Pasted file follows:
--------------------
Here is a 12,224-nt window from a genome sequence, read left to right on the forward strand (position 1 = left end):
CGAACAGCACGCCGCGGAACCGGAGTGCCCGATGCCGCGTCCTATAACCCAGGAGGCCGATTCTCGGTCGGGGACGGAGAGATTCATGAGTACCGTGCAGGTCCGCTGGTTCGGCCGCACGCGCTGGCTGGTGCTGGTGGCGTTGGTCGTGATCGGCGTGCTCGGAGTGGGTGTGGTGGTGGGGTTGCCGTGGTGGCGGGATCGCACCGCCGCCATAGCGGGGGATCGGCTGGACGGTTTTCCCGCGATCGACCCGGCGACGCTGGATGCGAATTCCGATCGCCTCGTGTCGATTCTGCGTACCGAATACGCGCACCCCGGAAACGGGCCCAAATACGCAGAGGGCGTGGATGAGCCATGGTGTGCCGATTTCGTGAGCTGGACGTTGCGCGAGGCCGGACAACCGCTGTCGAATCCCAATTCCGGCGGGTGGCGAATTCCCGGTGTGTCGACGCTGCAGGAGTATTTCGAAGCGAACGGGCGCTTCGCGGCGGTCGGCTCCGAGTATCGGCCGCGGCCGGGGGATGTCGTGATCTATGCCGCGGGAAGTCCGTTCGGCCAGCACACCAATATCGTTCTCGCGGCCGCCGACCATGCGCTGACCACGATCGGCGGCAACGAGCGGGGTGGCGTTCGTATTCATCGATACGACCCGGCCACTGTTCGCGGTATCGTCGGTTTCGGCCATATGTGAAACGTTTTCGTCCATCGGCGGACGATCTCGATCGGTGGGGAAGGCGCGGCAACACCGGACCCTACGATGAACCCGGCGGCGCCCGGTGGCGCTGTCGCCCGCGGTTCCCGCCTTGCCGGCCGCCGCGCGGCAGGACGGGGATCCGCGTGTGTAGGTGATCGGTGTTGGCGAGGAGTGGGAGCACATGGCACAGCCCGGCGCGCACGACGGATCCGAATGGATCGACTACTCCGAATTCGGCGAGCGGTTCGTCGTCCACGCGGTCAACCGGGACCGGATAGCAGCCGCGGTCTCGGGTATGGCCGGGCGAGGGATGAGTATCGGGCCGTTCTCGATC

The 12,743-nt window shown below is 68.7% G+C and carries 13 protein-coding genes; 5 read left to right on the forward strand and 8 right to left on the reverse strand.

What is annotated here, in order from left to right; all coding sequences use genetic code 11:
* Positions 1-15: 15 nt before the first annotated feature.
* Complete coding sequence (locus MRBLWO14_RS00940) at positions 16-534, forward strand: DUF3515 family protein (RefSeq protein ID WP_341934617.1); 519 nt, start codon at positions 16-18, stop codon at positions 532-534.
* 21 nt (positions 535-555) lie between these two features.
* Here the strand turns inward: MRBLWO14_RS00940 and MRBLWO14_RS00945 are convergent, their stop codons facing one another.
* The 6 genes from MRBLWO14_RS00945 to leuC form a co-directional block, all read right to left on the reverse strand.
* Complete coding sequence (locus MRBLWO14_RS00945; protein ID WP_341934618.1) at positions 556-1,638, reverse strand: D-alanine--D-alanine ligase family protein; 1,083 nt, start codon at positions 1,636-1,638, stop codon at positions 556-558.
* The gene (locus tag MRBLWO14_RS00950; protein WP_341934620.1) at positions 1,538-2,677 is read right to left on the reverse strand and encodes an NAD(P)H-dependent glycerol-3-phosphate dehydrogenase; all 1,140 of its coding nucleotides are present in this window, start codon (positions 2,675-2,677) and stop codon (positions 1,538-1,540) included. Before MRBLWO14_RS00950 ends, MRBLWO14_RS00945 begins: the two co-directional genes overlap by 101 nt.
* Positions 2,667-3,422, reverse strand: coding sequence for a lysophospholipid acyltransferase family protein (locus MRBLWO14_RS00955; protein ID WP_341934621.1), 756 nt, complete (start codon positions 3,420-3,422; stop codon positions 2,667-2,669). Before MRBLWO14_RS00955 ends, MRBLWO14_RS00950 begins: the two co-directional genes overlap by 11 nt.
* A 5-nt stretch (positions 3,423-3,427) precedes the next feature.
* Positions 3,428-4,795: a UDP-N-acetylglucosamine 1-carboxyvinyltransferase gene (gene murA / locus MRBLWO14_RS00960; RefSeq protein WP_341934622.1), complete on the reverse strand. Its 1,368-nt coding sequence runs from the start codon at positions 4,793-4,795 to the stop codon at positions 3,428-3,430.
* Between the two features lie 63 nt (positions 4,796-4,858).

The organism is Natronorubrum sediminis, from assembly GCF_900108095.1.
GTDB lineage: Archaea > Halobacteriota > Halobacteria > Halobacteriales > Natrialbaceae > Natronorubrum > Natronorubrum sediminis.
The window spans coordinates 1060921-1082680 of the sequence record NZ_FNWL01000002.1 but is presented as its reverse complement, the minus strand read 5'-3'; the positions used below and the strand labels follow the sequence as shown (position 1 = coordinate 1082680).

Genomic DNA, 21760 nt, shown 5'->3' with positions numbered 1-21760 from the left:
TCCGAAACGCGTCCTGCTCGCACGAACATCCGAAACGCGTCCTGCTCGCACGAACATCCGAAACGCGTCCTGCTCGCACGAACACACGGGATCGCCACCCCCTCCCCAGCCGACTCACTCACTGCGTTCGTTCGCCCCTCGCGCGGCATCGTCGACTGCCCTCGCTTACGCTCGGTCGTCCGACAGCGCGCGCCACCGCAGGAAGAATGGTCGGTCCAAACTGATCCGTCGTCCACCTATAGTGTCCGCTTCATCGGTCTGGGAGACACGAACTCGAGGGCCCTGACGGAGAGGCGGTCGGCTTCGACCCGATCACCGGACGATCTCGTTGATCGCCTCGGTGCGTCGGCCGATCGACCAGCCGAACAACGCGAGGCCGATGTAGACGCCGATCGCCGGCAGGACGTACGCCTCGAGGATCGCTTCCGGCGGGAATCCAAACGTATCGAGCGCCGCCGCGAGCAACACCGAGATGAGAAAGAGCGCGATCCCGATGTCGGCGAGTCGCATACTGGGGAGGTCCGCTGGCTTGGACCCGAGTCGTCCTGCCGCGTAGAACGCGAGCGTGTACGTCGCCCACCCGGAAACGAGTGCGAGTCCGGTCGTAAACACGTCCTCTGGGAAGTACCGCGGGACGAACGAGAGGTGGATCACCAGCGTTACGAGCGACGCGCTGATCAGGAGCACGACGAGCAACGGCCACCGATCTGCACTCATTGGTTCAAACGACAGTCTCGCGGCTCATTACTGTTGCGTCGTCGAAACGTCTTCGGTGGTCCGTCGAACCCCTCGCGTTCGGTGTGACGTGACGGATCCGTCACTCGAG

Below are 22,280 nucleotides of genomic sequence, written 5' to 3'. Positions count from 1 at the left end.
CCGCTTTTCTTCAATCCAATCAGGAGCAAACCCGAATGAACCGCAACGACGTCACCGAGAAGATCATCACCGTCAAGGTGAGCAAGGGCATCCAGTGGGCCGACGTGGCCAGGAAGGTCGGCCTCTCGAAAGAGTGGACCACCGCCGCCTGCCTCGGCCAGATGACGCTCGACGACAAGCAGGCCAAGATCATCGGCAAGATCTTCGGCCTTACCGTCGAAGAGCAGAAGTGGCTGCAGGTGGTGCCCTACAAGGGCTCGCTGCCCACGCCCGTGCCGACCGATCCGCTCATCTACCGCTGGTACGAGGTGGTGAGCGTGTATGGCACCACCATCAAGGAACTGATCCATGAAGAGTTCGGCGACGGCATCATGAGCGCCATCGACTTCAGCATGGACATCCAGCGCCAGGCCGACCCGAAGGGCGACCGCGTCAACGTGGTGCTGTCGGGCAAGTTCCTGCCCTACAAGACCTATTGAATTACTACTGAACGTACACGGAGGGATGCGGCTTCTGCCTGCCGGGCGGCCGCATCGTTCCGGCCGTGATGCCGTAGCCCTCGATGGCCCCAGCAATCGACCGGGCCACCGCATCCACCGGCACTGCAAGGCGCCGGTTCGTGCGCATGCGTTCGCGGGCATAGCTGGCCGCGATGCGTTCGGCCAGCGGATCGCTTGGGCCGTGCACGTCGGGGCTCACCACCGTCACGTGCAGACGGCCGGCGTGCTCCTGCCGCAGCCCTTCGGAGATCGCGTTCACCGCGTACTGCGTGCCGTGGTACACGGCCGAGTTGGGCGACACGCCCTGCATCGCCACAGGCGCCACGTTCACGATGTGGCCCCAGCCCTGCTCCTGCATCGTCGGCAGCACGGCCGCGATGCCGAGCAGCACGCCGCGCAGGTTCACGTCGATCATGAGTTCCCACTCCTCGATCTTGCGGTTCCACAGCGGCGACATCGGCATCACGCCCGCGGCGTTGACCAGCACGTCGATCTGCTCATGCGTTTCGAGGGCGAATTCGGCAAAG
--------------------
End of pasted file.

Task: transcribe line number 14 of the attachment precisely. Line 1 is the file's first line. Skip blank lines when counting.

* Positions 3,428-4,795: a UDP-N-acetylglucosamine 1-carboxyvinyltransferase gene (gene murA / locus MRBLWO14_RS00960; RefSeq protein WP_341934622.1), complete on the reverse strand. Its 1,368-nt coding sequence runs from the start codon at positions 4,793-4,795 to the stop codon at positions 3,428-3,430.